BACKGROUND: Accurate calculation of hospital length of stay (LOS) from the English Hospital Episode Statistics (HES) is important for a wide range of audit and research purposes. The two methodologies which are commonly used to achieve this differ in their accuracy and complexity. We compare these methods and make recommendations on when each is most appropriate.
METHODS: We calculated LOS using continuous inpatient spells (CIPS), which link care spanning across multiple hospitals, and spells, which do not, for six conditions with short (dyspepsia or other stomach function, ENT infection), medium (dehydration and gastroenteritis, perforated or bleeding ulcer), and long (stroke, fractured proximal femur) average LOS. We examined how inter-area comparisons (i.e. benchmarking) and temporal trends differed. We defined a classification system for spells and explored the causes of differences.
RESULTS: Stroke LOS was 16.5 days using CIPS but 24% (95% CI: 23, 24) lower, at 12.6 days, using spells. Smaller differences existed for shorter-LOS conditions including dehydration and gastroenteritis (4.5 vs. 4.2 days) and ENT infection (0.9 vs. 0.8 days). Typical patient pathways differed markedly between areas and have evolved over time. One area had the third shortest stroke LOS (out of 151) using spells but the fourth longest using CIPS. These issues were most profound for stroke and fractured proximal femur, as patients were frequently transferred to a separate hospital for rehabilitation, however important disparities also existed for conditions with simpler secondary care pathways (e.g. ENT infections, dehydration and gastroenteritis).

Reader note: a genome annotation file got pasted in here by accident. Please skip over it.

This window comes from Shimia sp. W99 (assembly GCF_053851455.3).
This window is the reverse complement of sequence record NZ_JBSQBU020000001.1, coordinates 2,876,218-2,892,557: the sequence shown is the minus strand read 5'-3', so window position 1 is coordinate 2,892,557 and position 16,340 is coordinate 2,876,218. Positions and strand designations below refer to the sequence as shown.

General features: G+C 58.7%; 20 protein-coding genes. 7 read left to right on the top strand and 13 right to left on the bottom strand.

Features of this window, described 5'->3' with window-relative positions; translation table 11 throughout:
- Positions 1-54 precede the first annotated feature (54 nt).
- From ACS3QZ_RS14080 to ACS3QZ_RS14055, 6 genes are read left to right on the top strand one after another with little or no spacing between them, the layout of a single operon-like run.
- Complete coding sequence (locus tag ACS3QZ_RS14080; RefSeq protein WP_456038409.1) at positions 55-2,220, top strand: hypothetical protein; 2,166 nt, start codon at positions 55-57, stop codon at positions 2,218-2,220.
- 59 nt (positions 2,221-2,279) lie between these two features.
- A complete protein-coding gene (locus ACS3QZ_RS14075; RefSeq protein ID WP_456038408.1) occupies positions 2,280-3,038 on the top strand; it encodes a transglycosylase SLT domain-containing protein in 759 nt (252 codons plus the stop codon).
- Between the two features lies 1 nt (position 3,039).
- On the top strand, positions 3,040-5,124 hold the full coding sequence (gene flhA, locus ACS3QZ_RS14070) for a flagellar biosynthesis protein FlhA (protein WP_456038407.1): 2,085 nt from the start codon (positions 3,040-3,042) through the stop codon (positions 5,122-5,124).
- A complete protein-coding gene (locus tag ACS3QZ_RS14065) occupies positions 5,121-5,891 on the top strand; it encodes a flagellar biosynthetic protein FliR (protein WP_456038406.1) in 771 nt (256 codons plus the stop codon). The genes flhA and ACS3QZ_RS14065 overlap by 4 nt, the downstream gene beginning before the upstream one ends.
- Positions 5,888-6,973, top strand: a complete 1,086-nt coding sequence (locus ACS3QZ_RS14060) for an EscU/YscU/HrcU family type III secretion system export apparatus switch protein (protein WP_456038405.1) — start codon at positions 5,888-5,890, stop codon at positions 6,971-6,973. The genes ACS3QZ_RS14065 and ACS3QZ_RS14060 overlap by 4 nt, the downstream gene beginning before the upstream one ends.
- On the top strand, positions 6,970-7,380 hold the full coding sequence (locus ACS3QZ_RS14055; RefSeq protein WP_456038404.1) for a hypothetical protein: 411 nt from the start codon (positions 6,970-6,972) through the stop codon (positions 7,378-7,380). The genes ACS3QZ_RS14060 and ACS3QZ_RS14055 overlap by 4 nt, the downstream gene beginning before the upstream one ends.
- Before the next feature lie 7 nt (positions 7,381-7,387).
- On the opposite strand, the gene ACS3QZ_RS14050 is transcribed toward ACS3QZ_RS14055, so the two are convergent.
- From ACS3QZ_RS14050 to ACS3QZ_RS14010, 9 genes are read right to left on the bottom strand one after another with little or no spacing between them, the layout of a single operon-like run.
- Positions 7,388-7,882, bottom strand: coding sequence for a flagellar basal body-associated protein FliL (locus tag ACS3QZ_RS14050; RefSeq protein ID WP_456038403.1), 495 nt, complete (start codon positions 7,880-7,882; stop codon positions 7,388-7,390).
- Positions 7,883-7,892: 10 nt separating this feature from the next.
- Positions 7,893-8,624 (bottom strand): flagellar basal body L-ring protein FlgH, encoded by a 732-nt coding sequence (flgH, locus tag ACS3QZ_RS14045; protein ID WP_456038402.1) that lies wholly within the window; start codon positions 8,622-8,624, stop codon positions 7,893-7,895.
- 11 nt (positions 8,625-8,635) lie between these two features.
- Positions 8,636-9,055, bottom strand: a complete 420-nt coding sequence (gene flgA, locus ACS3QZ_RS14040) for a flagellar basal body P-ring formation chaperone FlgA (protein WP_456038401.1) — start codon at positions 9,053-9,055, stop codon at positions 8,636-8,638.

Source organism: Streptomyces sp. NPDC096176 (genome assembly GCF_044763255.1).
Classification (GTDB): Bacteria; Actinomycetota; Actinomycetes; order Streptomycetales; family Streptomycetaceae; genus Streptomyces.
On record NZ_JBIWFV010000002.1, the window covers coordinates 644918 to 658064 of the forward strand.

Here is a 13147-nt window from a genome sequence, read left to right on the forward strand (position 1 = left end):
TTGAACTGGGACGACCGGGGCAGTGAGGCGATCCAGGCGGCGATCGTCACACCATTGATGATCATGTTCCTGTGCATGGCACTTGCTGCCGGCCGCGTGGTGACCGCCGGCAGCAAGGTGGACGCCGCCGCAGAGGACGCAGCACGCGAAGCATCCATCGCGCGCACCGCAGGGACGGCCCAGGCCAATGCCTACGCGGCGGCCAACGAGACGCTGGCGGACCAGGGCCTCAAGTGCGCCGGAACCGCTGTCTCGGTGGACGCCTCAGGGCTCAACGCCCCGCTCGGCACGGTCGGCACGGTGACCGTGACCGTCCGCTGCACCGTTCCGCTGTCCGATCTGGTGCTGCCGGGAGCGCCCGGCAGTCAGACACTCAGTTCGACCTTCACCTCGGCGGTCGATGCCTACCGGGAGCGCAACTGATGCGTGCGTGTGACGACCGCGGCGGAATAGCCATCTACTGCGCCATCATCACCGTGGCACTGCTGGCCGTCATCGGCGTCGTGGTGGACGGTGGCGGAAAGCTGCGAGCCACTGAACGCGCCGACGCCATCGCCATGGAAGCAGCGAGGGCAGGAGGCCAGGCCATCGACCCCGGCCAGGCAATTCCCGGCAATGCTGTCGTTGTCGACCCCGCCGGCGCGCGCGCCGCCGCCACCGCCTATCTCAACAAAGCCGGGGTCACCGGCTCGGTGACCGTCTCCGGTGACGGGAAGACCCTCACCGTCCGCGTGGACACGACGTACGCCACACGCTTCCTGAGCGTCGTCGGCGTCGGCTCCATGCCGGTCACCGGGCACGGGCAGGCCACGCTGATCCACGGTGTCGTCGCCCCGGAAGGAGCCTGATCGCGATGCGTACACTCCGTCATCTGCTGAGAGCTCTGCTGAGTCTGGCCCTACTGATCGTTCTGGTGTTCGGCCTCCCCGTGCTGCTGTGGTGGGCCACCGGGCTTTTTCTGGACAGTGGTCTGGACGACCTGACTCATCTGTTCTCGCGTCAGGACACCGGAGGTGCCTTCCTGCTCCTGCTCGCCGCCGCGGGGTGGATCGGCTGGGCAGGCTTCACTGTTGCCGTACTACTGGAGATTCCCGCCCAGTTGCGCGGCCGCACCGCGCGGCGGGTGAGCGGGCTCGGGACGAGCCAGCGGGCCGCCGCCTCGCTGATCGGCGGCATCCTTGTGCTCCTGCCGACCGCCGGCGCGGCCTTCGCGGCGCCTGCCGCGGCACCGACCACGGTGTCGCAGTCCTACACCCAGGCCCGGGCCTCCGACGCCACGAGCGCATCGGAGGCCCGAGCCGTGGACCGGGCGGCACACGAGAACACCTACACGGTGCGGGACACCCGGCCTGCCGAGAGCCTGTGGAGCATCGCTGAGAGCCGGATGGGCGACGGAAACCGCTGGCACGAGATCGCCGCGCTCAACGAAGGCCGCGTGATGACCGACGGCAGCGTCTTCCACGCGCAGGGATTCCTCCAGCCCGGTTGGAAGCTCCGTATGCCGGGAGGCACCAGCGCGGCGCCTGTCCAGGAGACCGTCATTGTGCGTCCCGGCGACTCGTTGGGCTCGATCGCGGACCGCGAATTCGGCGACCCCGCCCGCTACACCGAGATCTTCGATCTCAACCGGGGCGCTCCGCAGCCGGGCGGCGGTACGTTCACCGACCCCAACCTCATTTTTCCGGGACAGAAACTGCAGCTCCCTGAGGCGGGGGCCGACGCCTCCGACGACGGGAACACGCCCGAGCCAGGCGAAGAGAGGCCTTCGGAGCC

CONCLUSIONS: Spell-based LOS is widely used by researchers and national reporting organisations, including the Health and Social Care Information Centre, however it can substantially underestimate the time patients spend in hospital. A widespread shift to a CIPS methodology is required to improve the quality of LOS estimates and the robustness of research and benchmarking findings. This is vital when investigating clinical areas with typically long, complex patient pathways. Researchers should ensure that their LOS calculation methodology is fully described and explicitly acknowledge weaknesses when appropriate.
- Journal Article